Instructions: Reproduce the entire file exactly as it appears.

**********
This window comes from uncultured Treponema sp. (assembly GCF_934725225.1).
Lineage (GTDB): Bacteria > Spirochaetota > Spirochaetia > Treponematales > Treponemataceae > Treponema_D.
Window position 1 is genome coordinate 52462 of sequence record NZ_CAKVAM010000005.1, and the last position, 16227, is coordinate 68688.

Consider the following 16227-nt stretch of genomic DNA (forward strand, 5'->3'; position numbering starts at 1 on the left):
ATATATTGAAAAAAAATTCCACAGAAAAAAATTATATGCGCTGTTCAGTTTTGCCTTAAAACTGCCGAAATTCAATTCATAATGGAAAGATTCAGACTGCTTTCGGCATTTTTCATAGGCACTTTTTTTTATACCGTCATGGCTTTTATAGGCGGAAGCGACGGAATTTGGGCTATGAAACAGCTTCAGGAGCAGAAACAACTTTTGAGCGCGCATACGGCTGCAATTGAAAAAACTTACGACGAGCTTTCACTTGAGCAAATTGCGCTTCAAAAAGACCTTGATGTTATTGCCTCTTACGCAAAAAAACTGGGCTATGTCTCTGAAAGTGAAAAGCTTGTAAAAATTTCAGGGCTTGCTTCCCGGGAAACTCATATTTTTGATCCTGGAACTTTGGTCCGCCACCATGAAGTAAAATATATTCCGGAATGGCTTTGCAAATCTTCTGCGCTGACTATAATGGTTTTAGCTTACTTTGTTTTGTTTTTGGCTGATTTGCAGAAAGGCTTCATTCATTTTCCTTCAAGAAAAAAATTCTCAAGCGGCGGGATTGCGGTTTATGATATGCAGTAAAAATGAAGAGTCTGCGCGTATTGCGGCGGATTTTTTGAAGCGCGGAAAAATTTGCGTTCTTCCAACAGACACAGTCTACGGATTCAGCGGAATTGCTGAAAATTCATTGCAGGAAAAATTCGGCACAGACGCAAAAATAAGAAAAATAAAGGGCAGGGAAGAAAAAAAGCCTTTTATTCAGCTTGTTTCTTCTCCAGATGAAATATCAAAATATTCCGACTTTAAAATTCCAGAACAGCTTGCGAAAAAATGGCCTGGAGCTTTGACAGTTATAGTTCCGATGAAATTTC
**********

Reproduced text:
This window comes from uncultured Treponema sp. (assembly GCF_934725225.1).
Lineage (GTDB): Bacteria > Spirochaetota > Spirochaetia > Treponematales > Treponemataceae > Treponema_D.
Window position 1 is genome coordinate 52462 of sequence record NZ_CAKVAM010000005.1, and the last position, 16227, is coordinate 68688.

Consider the following 16227-nt stretch of genomic DNA (forward strand, 5'->3'; position numbering starts at 1 on the left):
ATATATTGAAAAAAAATTCCACAGAAAAAAATTATATGCGCTGTTCAGTTTTGCCTTAAAACTGCCGAAATTCAATTCATAATGGAAAGATTCAGACTGCTTTCGGCATTTTTCATAGGCACTTTTTTTTATACCGTCATGGCTTTTATAGGCGGAAGCGACGGAATTTGGGCTATGAAACAGCTTCAGGAGCAGAAACAACTTTTGAGCGCGCATACGGCTGCAATTGAAAAAACTTACGACGAGCTTTCACTTGAGCAAATTGCGCTTCAAAAAGACCTTGATGTTATTGCCTCTTACGCAAAAAAACTGGGCTATGTCTCTGAAAGTGAAAAGCTTGTAAAAATTTCAGGGCTTGCTTCCCGGGAAACTCATATTTTTGATCCTGGAACTTTGGTCCGCCACCATGAAGTAAAATATATTCCGGAATGGCTTTGCAAATCTTCTGCGCTGACTATAATGGTTTTAGCTTACTTTGTTTTGTTTTTGGCTGATTTGCAGAAAGGCTTCATTCATTTTCCTTCAAGAAAAAAATTCTCAAGCGGCGGGATTGCGGTTTATGATATGCAGTAAAAATGAAGAGTCTGCGCGTATTGCGGCGGATTTTTTGAAGCGCGGAAAAATTTGCGTTCTTCCAACAGACACAGTCTACGGATTCAGCGGAATTGCTGAAAATTCATTGCAGGAAAAATTCGGCACAGACGCAAAAATAAGAAAAATAAAGGGCAGGGAAGAAAAAAAGCCTTTTATTCAGCTTGTTTCTTCTCCAGATGAAATATCAAAATATTCCGACTTTAAAATTCCAGAACAGCTTGCGAAAAAATGGCCTGGAGCTTTGACAGTTATAGTTCCGATGAAATTTC